Article From the Summer 2002 Issue of
The Journal of the New York Museum of Transportation
NEW INTERURBAN ARTIFACTS
Over the past few months, several artifacts from the Rochester and Eastern and the Rochester and Syracuse interurbans have been added to the NYMT collection. With the rural trolley lines of New York State now having been gone from the scene for over 70 years, the discovery of interurban artifacts is an increasingly rare event.
Perhaps most unusual is a wood railroad tie that survived along the R&E roadbed for many decades. Placed on the R&E in the early 1900’s, this rot-resistant cedar tie measures 8" wide by 6" thick by 8’-0" long. As with most railroads of the era, tie plates were not used on the R&E, and cut marks from the lower flanges of the rails are still visible on the top surface of the tie. Recovered during housing construction along the former R&E roadbed near Pittsford in 1996, this tie has been placed on display under the R&E picture board in the NYMT exhibit hall to mark the 100th anniversary of the start of heavy construction on the R&E on July 10, 1902.Ongoing highway construction along the route of the R&S in Fairport and Palmyra has yielded a few artifacts from this important interurban. State Street in Fairport has had its former R&S double-track completely removed. A New York Central siding that crossed the R&S in State Street also had its last remains removed. Spikes obtained from this site show that the R&S used spikes beveled in two directions in the same era that the New York Central used spikes beveled in one direction, forming a chisel-like point. The latter type spike remains in wide use today. Palmyra’s Main Street is being rebuilt and a short rail sample and a spike were obtained from this project.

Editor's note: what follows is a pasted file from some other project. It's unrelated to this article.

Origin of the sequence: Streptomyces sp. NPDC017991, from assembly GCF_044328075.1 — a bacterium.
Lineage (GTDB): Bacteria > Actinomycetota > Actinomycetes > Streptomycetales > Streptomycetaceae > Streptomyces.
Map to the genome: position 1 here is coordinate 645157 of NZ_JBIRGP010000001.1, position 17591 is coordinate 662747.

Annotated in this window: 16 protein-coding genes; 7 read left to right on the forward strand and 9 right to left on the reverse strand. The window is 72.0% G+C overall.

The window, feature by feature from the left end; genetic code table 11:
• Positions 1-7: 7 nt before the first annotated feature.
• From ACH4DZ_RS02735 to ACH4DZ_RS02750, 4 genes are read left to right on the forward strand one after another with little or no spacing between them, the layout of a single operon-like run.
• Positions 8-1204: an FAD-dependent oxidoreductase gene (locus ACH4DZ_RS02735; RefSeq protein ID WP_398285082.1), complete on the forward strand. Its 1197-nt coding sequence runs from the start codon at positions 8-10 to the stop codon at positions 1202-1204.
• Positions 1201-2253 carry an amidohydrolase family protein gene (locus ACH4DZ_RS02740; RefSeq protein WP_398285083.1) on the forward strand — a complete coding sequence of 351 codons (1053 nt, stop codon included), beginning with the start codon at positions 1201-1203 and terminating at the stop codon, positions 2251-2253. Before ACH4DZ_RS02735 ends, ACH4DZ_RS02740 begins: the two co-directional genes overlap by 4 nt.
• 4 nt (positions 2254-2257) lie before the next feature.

Charlie Lowe has placed the tie just below the map board
that features photos along the R&E route from Rochester to Geneva